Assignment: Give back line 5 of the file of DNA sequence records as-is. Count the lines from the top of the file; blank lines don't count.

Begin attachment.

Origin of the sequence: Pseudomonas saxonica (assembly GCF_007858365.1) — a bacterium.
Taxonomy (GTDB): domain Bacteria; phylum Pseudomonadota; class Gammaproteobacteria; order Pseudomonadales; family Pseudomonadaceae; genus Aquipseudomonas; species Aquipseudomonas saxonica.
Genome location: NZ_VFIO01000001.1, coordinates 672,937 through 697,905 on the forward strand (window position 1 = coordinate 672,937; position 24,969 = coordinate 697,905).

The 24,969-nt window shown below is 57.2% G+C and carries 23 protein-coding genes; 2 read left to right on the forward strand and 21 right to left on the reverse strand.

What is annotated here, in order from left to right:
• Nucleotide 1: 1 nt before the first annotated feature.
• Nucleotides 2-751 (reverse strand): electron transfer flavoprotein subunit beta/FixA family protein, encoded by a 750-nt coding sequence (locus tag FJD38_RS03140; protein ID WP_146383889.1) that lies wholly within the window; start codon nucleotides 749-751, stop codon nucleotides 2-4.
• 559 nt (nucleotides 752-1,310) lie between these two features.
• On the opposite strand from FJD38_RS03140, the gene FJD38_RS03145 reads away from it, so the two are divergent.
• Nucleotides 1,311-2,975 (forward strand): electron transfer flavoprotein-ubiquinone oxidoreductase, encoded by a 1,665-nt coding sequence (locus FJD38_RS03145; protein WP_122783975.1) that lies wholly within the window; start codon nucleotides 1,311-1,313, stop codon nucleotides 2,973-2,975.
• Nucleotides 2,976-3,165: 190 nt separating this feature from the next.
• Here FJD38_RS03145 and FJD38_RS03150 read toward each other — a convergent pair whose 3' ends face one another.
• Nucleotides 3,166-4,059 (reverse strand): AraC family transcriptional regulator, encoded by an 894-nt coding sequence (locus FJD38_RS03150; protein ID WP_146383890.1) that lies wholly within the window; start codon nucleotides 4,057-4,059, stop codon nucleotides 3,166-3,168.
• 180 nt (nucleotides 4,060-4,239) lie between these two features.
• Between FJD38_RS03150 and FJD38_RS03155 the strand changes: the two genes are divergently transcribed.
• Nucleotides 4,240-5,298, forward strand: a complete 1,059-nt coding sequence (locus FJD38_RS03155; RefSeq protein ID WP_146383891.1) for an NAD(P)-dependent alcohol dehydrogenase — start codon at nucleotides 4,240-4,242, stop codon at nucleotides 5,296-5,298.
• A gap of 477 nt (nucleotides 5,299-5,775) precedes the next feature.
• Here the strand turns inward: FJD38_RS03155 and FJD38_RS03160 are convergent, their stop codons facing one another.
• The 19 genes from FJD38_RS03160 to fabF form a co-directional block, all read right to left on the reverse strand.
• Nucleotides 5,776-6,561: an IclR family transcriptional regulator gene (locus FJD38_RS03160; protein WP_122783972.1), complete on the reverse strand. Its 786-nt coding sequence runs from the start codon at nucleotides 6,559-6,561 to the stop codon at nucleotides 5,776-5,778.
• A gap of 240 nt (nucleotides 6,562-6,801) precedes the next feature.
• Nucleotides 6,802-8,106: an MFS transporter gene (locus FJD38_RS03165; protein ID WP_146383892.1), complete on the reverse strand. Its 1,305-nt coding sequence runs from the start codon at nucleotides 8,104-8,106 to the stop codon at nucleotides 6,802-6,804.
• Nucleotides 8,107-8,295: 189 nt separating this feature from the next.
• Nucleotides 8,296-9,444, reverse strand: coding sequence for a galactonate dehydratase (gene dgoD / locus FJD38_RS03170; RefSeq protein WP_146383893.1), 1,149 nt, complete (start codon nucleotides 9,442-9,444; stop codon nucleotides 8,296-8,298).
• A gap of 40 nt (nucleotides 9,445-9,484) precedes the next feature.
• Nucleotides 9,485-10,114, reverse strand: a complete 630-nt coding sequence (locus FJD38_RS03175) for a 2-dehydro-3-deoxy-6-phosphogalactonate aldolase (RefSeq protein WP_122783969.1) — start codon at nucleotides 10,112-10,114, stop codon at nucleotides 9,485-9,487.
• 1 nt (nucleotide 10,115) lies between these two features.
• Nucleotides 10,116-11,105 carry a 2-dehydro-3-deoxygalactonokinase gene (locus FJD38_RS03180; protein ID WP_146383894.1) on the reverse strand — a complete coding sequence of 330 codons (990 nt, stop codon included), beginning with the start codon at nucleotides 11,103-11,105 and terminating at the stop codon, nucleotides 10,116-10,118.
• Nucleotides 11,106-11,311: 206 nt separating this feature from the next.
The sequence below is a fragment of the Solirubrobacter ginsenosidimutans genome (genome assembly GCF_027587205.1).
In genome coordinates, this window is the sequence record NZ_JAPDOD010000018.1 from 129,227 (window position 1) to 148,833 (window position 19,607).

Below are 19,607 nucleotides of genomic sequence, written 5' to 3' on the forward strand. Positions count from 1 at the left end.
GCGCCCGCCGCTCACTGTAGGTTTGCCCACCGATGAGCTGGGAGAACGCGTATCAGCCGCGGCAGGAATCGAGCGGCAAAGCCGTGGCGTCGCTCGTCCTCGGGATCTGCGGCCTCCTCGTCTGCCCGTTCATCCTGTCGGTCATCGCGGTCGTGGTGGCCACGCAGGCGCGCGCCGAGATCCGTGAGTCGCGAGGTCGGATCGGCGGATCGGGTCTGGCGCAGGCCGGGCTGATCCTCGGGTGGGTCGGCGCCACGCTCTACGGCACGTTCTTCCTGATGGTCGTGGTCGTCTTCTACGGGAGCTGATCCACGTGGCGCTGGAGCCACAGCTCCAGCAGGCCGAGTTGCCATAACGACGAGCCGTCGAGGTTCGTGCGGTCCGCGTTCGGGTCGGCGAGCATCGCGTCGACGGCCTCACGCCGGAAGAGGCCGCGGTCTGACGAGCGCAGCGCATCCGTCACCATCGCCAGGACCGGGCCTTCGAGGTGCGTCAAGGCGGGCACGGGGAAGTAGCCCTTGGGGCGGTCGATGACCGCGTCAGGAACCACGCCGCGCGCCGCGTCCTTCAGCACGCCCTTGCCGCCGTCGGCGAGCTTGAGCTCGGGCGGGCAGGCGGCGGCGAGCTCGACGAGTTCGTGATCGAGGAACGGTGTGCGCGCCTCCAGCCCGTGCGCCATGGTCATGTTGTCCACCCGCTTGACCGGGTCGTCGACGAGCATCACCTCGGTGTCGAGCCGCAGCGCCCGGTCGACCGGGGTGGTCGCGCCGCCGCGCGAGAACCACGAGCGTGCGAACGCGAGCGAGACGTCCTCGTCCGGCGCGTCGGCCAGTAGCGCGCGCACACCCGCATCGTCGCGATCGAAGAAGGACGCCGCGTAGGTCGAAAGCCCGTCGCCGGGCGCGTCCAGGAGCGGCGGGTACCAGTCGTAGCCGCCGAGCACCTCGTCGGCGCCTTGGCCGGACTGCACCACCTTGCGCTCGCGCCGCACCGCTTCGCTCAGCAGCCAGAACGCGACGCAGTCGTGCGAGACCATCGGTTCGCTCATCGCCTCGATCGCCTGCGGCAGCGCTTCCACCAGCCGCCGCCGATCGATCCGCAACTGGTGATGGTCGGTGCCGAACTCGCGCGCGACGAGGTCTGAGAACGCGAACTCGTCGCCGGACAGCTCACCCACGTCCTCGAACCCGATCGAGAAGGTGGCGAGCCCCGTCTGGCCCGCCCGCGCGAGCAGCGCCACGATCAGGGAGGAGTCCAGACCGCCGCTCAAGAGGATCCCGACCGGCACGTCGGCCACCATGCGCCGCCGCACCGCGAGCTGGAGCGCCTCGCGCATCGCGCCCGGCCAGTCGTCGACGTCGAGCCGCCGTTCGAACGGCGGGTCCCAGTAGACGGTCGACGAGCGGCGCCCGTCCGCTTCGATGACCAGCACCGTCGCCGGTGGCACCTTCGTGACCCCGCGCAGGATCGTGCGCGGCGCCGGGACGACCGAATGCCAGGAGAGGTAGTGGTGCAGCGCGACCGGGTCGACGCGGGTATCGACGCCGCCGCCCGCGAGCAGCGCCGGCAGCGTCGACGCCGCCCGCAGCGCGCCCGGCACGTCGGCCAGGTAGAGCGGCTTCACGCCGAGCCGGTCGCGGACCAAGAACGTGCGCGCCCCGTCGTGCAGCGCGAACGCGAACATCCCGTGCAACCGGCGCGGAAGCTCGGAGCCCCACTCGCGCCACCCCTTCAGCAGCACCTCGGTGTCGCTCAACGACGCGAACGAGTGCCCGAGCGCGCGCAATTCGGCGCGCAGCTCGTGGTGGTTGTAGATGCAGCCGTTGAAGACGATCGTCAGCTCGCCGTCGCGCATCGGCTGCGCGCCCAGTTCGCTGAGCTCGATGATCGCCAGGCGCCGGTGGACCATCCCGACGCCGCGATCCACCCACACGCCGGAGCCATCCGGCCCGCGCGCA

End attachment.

What is annotated here, in order from left to right: